Talisman is part-shaman and muppet. Performed on 14th St in Manhattan for 3-4 hours daily. Each passerby was offered a free talisman from “Old People’s Hair,” “Enchanted Bird Feather,” “Squirrel Head,” and “Nebraska Grass.” Responses ranged from needing confidence, health care, job, and romance.
Preparing to play Bitzalel Friedemann, I grew my beard. Besides a methodical tour, Bitzalel hung Mezuzahs, koshered the museum, and sang Shabbat Kiddush. The audience was informed that the world Jewry would be moving to Nebraska, where they would use the “Art Temple” as their new religious Temple. Jews would even have an “option to buy” the building in their leasing agreement. As the tour finished in the empty gallery, I turned back into Charley being surrounded by home furniture, my wife, and daughter. Effectively, the museum was de-sanitized from art to religious sanctuary to home and finally to a gathering where the audience danced through the modernist museum eating a freshly cooked chicken.
Ms. Geffen, wearing fake hips and a wig, presented two new art pieces she acquired for the museum. I invented two fictitious pieces: One by Tino Sehgal and the other by Italian Fluxes artist, Gino De Dominicis. Sehgal’s piece was called Paper Airplanes. Ms. Geffen explained to her audience how they would be integral to the production of the piece as “interpreters.” In essence, the audience was in charge of making the piece of art that the museum would then invoice to Marion Goodman Gallery. The end result would be to produce as many paper airplanes as possible and conclude by having them all thrown in unison off the museum balcony. Each plane cost $1,000.00, so Ms. Geffen’s commission was ostensibly 15% of the total amount produced. Daniel Veneciano, the director, was then handed an invoice from Marion Goodman gallery that he signed as a document.
In the final gallery, I presented Gino De Dominicis Giant Invisible Cube. For $3M, Ms. Geffen purchased this legendary sculpture for the Sheldon and together the audience moved and re-installed the piece. As the image shows, Ms Geffen and the audience gathered around the perimeter of the invisible sculpture, approximately a 10’ x 20’ square and slowly picked up the weightless behemoth as in a séance.
Performing as my alter ego "The Adenoid," I took the audience through a brief history of performance art, holding up images of artists and describing their aesthetic and role in art history. I chose artists based on different subcategories within the discipline of performance art. I then invited audience participation to recreate some of these key pieces.
On Valentine's Day, I sold authentic Torres Candy, personalized love poems, flags and plastic flowers the entire afternoon.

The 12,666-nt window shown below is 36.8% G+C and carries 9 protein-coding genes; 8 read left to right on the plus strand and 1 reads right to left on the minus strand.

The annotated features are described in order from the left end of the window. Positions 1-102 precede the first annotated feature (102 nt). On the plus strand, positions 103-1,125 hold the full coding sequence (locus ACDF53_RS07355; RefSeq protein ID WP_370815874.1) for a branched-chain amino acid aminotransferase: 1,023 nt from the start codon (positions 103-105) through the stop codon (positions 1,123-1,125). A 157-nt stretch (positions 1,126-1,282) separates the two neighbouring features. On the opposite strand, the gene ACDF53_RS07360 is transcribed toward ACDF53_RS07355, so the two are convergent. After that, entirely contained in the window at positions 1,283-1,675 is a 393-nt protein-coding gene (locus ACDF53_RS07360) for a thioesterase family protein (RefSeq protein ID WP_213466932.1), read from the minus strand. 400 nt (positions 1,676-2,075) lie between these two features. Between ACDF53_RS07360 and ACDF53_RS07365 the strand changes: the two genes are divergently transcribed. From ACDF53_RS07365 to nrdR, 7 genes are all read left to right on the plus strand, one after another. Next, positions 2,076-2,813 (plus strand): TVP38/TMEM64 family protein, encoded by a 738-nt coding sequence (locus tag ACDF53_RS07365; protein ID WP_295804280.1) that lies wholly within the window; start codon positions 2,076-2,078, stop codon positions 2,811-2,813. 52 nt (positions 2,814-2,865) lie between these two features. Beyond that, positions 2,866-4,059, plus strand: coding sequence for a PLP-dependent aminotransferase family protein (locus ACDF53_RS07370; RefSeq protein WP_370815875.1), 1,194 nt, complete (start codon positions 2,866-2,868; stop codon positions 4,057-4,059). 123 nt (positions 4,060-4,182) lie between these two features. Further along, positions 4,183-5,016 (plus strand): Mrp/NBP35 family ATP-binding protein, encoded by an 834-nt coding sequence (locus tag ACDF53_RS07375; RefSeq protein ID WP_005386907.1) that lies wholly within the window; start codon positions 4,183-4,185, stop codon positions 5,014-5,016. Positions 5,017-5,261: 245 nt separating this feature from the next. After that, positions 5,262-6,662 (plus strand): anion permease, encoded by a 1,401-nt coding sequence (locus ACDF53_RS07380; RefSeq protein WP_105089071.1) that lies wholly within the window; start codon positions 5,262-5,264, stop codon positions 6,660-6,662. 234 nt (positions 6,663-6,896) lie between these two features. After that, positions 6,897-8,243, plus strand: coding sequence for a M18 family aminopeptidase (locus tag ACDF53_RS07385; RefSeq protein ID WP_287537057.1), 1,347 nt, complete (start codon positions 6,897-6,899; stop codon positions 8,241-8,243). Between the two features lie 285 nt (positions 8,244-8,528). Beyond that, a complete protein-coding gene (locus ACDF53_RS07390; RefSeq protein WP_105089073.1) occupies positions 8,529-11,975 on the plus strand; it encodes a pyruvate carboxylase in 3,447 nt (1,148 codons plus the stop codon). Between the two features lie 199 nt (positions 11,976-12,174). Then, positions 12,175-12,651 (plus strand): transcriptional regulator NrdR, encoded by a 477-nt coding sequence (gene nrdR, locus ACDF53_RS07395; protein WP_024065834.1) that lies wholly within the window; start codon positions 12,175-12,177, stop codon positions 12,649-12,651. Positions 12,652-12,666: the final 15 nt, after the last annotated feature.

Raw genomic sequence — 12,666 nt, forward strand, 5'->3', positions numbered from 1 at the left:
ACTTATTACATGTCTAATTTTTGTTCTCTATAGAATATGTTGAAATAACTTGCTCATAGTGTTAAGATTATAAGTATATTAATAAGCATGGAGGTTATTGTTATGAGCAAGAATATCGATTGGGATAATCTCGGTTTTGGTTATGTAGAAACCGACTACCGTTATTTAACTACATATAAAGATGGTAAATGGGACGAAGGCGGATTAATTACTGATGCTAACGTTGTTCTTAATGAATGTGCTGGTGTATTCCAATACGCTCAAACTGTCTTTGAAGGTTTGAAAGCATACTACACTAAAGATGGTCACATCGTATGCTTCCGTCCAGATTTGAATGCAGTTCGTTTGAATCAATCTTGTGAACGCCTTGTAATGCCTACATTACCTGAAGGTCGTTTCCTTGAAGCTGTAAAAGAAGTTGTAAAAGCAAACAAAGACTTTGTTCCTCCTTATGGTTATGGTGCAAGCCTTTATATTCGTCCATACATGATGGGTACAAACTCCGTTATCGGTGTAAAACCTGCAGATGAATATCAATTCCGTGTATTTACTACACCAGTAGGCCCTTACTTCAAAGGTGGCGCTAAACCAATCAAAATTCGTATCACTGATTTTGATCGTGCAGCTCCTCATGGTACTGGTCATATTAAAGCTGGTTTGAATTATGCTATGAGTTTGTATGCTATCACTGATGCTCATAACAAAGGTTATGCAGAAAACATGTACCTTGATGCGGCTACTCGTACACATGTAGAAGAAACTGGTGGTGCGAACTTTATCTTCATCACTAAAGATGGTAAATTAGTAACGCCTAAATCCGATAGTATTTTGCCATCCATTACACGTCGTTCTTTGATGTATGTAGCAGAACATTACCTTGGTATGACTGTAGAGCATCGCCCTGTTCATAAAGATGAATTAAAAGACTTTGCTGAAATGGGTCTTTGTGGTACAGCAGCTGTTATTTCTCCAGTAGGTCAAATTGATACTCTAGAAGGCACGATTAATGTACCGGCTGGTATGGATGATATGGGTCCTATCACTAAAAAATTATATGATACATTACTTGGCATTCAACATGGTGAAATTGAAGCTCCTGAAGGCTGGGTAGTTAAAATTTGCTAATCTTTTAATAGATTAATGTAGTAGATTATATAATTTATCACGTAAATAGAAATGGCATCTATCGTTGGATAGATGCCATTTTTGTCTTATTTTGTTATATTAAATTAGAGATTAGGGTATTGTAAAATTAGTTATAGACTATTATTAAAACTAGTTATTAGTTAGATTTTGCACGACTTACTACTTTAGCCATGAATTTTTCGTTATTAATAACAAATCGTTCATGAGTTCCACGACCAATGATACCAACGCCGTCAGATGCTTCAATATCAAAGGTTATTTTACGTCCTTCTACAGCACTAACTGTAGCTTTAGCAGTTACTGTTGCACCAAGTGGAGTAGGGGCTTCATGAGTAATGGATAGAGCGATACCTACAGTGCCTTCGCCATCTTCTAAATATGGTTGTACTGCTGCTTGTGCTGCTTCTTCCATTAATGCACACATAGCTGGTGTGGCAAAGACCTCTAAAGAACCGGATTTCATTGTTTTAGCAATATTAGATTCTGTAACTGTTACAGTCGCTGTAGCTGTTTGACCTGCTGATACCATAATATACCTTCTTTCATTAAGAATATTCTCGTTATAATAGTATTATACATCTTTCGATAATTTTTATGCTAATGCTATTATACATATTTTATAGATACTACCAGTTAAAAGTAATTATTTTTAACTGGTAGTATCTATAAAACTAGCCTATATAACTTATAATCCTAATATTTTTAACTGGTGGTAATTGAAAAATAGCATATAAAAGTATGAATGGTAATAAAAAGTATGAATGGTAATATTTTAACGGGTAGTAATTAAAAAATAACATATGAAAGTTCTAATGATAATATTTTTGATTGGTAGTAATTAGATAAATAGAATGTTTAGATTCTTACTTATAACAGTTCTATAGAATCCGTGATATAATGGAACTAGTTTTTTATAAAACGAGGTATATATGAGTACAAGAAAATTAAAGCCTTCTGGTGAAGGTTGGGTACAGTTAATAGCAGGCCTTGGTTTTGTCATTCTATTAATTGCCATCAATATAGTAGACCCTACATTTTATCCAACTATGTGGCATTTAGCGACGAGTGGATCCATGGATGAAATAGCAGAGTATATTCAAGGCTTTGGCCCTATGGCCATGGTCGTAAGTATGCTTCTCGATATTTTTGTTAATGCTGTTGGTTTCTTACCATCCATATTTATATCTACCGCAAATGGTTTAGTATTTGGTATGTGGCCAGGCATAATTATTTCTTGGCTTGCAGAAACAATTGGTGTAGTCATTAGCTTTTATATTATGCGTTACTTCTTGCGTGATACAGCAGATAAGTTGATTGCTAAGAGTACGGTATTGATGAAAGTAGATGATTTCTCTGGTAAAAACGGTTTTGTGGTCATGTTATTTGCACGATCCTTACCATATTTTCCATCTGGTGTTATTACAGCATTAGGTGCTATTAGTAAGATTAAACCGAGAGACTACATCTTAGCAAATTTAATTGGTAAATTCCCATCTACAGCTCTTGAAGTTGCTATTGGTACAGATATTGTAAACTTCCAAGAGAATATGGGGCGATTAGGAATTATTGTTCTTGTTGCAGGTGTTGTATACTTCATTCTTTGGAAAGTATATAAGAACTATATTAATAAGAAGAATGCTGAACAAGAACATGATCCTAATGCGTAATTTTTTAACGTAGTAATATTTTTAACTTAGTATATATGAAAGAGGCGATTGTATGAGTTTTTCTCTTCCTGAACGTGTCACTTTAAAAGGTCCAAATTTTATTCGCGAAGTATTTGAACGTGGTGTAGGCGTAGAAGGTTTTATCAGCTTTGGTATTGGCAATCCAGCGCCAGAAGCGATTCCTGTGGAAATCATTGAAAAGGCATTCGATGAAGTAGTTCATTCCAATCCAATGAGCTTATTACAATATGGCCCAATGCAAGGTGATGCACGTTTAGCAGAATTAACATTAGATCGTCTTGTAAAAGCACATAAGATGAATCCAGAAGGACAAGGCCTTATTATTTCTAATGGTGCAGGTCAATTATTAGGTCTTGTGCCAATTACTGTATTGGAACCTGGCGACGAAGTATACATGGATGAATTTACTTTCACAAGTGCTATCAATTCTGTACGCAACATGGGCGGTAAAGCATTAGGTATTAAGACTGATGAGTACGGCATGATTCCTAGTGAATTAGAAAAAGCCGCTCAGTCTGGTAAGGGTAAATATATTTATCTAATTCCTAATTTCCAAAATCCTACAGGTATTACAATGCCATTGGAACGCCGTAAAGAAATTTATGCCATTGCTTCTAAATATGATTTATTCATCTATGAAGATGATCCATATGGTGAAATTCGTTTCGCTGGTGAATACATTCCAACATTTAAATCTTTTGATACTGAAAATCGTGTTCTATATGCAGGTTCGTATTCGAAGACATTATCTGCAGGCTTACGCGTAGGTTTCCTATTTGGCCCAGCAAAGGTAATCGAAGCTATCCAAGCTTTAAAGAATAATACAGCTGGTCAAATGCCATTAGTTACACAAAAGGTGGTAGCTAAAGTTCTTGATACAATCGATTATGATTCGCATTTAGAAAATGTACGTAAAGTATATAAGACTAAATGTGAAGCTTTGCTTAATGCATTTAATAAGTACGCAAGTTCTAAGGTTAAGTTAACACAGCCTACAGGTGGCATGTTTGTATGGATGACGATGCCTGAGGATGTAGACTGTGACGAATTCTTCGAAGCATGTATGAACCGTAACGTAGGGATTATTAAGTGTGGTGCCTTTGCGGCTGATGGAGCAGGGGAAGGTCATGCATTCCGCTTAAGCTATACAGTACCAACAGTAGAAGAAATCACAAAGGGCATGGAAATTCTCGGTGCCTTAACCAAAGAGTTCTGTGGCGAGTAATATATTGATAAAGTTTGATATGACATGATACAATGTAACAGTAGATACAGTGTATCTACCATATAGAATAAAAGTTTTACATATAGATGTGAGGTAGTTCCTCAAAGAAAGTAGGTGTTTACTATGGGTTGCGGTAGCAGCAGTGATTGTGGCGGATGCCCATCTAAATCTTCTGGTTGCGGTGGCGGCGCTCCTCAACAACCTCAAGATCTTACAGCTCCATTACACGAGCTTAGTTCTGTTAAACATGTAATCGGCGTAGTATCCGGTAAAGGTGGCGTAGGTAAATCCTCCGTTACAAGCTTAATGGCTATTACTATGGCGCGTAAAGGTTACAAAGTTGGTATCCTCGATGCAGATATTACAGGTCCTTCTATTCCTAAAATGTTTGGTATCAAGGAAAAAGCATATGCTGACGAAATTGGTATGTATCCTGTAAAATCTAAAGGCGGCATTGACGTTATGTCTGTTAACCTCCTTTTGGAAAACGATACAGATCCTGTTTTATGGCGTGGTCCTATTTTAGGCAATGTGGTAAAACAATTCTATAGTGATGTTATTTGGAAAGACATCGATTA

Felix, Flowers, Flags & Poems is about how we determine value on an object; monetary, sacred, artistic and what, if any, makes it authentic. “The Adenoid,” an Idish saleman character, was the official salesmen for these items. I set up a makeshift stand of knick-knacks, including American flags and plastic flowers for $.25. The Adenoid recited Rumi love poems to passersby for $1.00 and to art world aficionados, I sold authentic Felix Gonzales Torres candies for $1.25. Every trinket had nominal material value, but potentially lucrative symbolic worth. Torres was a famous conceptual artist whose late 80s work touched on themes of generosity, otherness, and AIDS. Being a visionary and dying way too young of the disease, he attained nearly divine artistic status. One of his seminal pieces, Untitled (placebo), was a minimalist mound of shiny candies that visitors were free to partake. If you were a collector who purchased a version of the piece, it was considered a solid investment. Essentially, the collector had purchased a license to own the idea and had the exclusive right to re-produce. Untitled (placebo) had just been exhibited in a major gallery in Chelsea, so I approached the gallery assistant and nonchalantly asked if I could take some candies. Luck was on my side. The gallery attendant didn’t want to lug them to the trash or find a suitable home to donate them. To my delight, I was able to acquire the entire piece from the show. It filled up an entire construction-size garbage bag. A couple days later, I set up my table a safe distance from my video camera and filmed the entire performance. Towards the end of the day, the director of the blue-chip gallery strolled by and got into a semantics tiff with The Adenoid over whether the Torres sweets were still genuine now that The Adenoid possessed them. Concerned less about the esthetic conundrum and more about preserving the integrity of the Torres market, she tried to take them back. This was all documented. Thanks to her fateful visit, the video was now complete.